2019: The Ocean Challenge
Ocean Conservation

Ocean Challenge Launch FINAL 2018 Launch v7

Waves of support for our ocean and coastal communities.

The world’s ocean and the people who live closest to it face urgent environmental challenges—but the actions of young people made a collective wave of support. Students made over 250,000 sea creatures which were each matched with a donation from the Bezos Family Foundation. In total, $500,000 was donated to ocean conservation and programs training coastal youth in ocean conservation.

How it Worked

In a few steps, the Ocean Challenge turned learning to action.

We made it easy and fun for students to take action in support of our ocean while also taking away lasting lessons in global citizenship, marine science, and more. These were the steps:
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1. Register, Set, Grow.

More than 1,000 teams in 40 countries participated in the Ocean Challenge, making it one of the largest campaigns in our 10-year history!

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2. Waves of student-made sea creatures rolled in.

Over 100,000 students mobilized to help reach our goal of making 250,000 sea creatures! Each was matched with a $2 donation from the Bezos Family Foundation to support conservation-related programs.

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3. Student-generated support helped our ocean and supported communities that depend on it most.

The $500,000 in donations helped 9 nonprofit organizations train coastal youth in ocean conservation and coral restoration. An exhibit featuring student-made artwork will also be featured at Chicago’s Shedd Aquarium, opening on July 23, 2019.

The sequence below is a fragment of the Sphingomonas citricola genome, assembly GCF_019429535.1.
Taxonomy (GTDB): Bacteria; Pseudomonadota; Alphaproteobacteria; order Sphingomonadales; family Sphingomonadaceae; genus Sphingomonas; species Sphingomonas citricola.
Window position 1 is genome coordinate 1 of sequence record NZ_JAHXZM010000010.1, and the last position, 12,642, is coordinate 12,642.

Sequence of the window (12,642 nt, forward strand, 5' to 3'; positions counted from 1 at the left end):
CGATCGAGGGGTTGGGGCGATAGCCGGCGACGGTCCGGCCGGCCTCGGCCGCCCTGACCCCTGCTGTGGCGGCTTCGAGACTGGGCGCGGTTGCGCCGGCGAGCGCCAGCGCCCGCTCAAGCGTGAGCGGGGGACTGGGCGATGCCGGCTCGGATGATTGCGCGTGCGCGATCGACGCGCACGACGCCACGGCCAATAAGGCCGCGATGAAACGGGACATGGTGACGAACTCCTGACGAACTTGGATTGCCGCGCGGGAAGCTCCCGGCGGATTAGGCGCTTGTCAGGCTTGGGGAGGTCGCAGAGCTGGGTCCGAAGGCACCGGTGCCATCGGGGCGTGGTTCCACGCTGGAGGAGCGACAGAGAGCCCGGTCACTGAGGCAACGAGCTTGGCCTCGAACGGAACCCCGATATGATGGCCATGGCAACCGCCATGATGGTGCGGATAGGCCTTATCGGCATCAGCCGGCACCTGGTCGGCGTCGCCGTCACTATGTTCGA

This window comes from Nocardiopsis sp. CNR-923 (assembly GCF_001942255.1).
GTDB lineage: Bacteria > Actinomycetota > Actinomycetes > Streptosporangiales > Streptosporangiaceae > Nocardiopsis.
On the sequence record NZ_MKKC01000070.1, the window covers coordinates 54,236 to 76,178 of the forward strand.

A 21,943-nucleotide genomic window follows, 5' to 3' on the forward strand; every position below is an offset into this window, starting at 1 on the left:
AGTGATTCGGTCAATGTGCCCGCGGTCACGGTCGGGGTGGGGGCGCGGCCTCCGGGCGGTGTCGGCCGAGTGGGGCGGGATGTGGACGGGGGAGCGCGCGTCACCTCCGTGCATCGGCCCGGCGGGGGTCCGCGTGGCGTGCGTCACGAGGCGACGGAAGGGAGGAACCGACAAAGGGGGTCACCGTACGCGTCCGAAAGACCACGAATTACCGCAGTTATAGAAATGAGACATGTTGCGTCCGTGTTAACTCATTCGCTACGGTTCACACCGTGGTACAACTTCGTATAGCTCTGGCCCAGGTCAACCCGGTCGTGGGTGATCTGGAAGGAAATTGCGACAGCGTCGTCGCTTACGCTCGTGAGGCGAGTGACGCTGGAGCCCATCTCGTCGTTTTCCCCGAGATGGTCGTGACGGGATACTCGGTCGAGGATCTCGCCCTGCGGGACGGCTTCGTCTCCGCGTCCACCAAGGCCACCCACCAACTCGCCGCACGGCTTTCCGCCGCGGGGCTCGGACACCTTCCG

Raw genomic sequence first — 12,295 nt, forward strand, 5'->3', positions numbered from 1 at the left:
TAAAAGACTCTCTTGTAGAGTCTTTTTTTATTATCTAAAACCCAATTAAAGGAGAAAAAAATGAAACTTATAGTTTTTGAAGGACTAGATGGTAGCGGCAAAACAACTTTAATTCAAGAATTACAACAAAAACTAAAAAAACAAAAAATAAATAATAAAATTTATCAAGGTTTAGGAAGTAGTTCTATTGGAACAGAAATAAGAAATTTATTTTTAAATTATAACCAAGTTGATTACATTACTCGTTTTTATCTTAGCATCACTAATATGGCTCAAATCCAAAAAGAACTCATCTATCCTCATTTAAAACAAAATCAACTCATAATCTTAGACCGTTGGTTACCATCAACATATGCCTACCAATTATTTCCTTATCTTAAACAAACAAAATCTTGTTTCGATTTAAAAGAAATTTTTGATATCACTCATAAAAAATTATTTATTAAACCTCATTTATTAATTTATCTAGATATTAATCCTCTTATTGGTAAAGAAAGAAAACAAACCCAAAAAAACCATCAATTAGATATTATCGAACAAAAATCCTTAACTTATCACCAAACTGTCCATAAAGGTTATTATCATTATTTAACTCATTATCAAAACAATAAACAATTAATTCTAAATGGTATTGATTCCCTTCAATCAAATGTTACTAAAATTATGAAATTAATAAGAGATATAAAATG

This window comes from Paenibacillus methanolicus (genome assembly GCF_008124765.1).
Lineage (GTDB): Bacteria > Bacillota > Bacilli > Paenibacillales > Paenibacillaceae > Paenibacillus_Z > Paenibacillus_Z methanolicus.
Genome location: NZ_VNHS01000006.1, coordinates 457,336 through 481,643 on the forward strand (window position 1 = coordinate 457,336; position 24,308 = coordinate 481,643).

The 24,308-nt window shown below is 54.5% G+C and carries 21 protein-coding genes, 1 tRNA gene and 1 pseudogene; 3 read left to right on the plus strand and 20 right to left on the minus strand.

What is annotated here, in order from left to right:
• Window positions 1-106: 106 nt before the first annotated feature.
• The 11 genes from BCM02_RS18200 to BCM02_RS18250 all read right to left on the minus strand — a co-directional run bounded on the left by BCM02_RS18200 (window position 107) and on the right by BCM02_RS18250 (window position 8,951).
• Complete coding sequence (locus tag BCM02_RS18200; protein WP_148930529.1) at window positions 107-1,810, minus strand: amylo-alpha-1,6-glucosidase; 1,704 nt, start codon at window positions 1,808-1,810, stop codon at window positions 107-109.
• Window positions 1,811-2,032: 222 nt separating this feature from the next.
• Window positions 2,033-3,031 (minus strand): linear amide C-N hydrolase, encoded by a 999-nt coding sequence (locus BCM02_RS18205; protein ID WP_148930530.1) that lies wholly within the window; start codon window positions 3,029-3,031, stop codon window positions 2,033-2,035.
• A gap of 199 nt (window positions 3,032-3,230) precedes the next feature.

Meet our partners

Learning Materials

Free teaching materials for any K-12 setting.

The Challenge has ended, but you can still minimize prep time and maximize student engagement with our curricula, lesson plans, and other resources. Many are informed by national standards, all are flexible enough for any setting, and all are free of charge. Below are the essential overview materials, and there’s many more to explore on our [Resources](http://www.studentsrebuild.org/resources "Resources") page.
View all Challenge videos, lessons and promotional materials

Why the Ocean?

The ocean sustains us. It’s time to return the favor.

All living things depend on the ocean—for oxygen, food, a stable climate, and more. But warming temperatures, overfishing, and pollution are negatively affecting ocean waters and marine life, and those effects will touch all of us worldwide—unless we act quickly.

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Coastal communities stand to lose the most.

For the 60 percent of the population that lives on coastlines, the stakes are even higher.

In particular, coastal residents and those with low incomes are disproportionately affected. These communities contribute the least to damaging the ocean, yet experience the brunt of the problems that result.

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Continue turning the tide.

Even though the Ocean Challenge has ended, the threats facing our ocean continue.Check out our resources page for learning materials and video to continue your journey around conservation.

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Youth supporting youth.